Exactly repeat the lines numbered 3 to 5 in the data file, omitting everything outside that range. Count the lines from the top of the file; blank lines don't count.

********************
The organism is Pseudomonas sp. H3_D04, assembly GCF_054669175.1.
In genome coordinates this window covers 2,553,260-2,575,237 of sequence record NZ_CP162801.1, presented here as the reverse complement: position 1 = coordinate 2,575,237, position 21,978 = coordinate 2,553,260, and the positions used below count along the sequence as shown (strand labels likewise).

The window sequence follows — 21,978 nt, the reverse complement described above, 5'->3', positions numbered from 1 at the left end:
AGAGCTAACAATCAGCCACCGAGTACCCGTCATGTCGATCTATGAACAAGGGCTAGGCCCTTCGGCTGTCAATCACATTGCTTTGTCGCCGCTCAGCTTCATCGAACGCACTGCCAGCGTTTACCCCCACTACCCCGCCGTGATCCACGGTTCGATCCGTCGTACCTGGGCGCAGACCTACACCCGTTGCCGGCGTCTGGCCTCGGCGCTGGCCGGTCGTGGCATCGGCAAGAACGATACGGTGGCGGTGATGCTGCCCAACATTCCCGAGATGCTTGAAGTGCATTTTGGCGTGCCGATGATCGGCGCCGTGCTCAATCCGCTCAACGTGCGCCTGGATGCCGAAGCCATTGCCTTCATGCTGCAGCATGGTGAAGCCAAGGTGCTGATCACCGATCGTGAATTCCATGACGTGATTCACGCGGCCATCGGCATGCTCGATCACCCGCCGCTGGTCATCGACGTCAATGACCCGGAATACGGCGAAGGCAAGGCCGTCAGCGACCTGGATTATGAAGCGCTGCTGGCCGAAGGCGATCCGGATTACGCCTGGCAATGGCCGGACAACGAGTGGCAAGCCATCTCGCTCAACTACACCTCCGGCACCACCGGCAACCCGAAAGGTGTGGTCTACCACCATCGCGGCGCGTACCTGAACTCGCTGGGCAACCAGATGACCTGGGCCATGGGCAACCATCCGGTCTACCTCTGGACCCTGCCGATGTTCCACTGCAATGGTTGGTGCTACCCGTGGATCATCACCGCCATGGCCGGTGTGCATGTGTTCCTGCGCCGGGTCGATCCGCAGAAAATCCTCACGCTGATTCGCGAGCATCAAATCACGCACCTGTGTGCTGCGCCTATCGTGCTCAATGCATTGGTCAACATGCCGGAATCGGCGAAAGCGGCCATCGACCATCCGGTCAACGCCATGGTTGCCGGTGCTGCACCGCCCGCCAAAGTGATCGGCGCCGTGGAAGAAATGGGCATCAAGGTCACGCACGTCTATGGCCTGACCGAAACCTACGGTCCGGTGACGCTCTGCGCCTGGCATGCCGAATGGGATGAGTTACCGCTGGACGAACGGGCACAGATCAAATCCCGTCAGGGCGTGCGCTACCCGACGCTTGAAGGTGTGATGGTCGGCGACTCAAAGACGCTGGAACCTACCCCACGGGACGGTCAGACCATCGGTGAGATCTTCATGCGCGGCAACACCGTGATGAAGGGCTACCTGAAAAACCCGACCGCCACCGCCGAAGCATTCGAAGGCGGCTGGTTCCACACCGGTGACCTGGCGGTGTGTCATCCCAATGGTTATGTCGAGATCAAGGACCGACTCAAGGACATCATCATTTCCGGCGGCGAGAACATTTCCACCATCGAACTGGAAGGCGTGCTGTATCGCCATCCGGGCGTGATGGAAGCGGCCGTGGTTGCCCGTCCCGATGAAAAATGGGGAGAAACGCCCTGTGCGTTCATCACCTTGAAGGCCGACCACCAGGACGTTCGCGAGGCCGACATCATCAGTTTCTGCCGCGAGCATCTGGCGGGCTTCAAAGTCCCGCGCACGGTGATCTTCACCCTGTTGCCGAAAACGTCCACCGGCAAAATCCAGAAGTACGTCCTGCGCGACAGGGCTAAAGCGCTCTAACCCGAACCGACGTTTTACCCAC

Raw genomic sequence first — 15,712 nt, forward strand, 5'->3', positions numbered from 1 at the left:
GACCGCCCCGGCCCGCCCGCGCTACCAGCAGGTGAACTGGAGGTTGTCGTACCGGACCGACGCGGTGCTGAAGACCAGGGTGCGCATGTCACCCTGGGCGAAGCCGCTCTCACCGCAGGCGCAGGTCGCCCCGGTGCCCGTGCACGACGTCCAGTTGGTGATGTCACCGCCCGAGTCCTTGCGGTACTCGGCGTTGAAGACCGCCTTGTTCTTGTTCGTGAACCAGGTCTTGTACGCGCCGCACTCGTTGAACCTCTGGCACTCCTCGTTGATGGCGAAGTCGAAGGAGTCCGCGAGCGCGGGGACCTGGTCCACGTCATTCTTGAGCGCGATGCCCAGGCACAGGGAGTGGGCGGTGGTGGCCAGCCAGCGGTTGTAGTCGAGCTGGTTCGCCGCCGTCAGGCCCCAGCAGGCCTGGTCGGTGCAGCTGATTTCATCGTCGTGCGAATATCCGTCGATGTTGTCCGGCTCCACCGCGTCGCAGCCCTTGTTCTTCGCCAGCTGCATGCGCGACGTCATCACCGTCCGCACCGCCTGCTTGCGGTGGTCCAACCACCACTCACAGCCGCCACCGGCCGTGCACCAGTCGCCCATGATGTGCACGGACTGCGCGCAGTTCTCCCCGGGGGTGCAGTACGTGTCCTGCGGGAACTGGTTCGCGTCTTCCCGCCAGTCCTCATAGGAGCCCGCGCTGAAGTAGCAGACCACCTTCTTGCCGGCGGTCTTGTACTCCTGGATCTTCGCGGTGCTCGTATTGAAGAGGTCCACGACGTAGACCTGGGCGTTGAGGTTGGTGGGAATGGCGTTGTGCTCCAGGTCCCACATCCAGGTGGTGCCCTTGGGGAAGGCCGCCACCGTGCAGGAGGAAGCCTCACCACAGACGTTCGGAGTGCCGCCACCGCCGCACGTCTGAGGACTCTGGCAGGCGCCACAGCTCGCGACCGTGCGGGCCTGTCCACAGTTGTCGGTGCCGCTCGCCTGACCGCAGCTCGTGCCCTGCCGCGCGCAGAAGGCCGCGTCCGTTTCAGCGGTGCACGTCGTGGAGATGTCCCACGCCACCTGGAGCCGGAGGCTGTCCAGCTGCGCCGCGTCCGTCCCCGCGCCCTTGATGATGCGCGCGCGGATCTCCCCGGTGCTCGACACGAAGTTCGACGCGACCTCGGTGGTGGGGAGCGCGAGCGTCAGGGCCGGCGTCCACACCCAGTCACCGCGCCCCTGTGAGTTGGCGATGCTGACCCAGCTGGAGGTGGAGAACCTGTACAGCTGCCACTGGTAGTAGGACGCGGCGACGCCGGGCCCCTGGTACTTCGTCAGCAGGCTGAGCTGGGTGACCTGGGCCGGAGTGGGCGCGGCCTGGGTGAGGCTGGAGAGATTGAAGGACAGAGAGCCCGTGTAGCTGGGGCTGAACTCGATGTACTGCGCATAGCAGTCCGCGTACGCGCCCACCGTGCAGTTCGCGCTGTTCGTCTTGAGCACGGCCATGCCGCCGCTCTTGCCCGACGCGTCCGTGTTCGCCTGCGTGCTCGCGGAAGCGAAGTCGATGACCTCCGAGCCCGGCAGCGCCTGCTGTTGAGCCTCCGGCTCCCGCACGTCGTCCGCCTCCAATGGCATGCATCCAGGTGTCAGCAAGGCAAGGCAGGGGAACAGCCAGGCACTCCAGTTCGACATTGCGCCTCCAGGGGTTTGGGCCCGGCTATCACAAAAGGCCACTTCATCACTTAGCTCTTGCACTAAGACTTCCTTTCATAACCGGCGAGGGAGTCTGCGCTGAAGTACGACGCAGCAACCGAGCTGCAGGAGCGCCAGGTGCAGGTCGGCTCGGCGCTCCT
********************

The window sequence follows — 21,978 nt, the reverse complement described above, 5'->3', positions numbered from 1 at the left end:
AGAGCTAACAATCAGCCACCGAGTACCCGTCATGTCGATCTATGAACAAGGGCTAGGCCCTTCGGCTGTCAATCACATTGCTTTGTCGCCGCTCAGCTTCATCGAACGCACTGCCAGCGTTTACCCCCACTACCCCGCCGTGATCCACGGTTCGATCCGTCGTACCTGGGCGCAGACCTACACCCGTTGCCGGCGTCTGGCCTCGGCGCTGGCCGGTCGTGGCATCGGCAAGAACGATACGGTGGCGGTGATGCTGCCCAACATTCCCGAGATGCTTGAAGTGCATTTTGGCGTGCCGATGATCGGCGCCGTGCTCAATCCGCTCAACGTGCGCCTGGATGCCGAAGCCATTGCCTTCATGCTGCAGCATGGTGAAGCCAAGGTGCTGATCACCGATCGTGAATTCCATGACGTGATTCACGCGGCCATCGGCATGCTCGATCACCCGCCGCTGGTCATCGACGTCAATGACCCGGAATACGGCGAAGGCAAGGCCGTCAGCGACCTGGATTATGAAGCGCTGCTGGCCGAAGGCGATCCGGATTACGCCTGGCAATGGCCGGACAACGAGTGGCAAGCCATCTCGCTCAACTACACCTCCGGCACCACCGGCAACCCGAAAGGTGTGGTCTACCACCATCGCGGCGCGTACCTGAACTCGCTGGGCAACCAGATGACCTGGGCCATGGGCAACCATCCGGTCTACCTCTGGACCCTGCCGATGTTCCACTGCAATGGTTGGTGCTACCCGTGGATCATCACCGCCATGGCCGGTGTGCATGTGTTCCTGCGCCGGGTCGATCCGCAGAAAATCCTCACGCTGATTCGCGAGCATCAAATCACGCACCTGTGTGCTGCGCCTATCGTGCTCAATGCATTGGTCAACATGCCGGAATCGGCGAAAGCGGCCATCGACCATCCGGTCAACGCCATGGTTGCCGGTGCTGCACCGCCCGCCAAAGTGATCGGCGCCGTGGAAGAAATGGGCATCAAGGTCACGCACGTCTATGGCCTGACCGAAACCTACGGTCCGGTGACGCTCTGCGCCTGGCATGCCGAATGGGATGAGTTACCGCTGGACGAACGGGCACAGATCAAATCCCGTCAGGGCGTGCGCTACCCGACGCTTGAAGGTGTGATGGTCGGCGACTCAAAGACGCTGGAACCTACCCCACGGGACGGTCAGACCATCGGTGAGATCTTCATGCGCGGCAACACCGTGATGAAGGGCTACCTGAAAAACCCGACCGCCACCGCCGAAGCATTCGAAGGCGGCTGGTTCCACACCGGTGACCTGGCGGTGTGTCATCCCAATGGTTATGTCGAGATCAAGGACCGACTCAAGGACATCATCATTTCCGGCGGCGAGAACATTTCCACCATCGAACTGGAAGGCGTGCTGTATCGCCATCCGGGCGTGATGGAAGCGGCCGTGGTTGCCCGTCCCGATGAAAAATGGGGAGAAACGCCCTGTGCGTTCATCACCTTGAAGGCCGACCACCAGGACGTTCGCGAGGCCGACATCATCAGTTTCTGCCGCGAGCATCTGGCGGGCTTCAAAGTCCCGCGCACGGTGATCTTCACCCTGTTGCCGAAAACGTCCACCGGCAAAATCCAGAAGTACGTCCTGCGCGACAGGGCTAAAGCGCTCTAACCCGAACCGACGTTTTACCCAC

Raw genomic sequence first — 15,712 nt, forward strand, 5'->3', positions numbered from 1 at the left: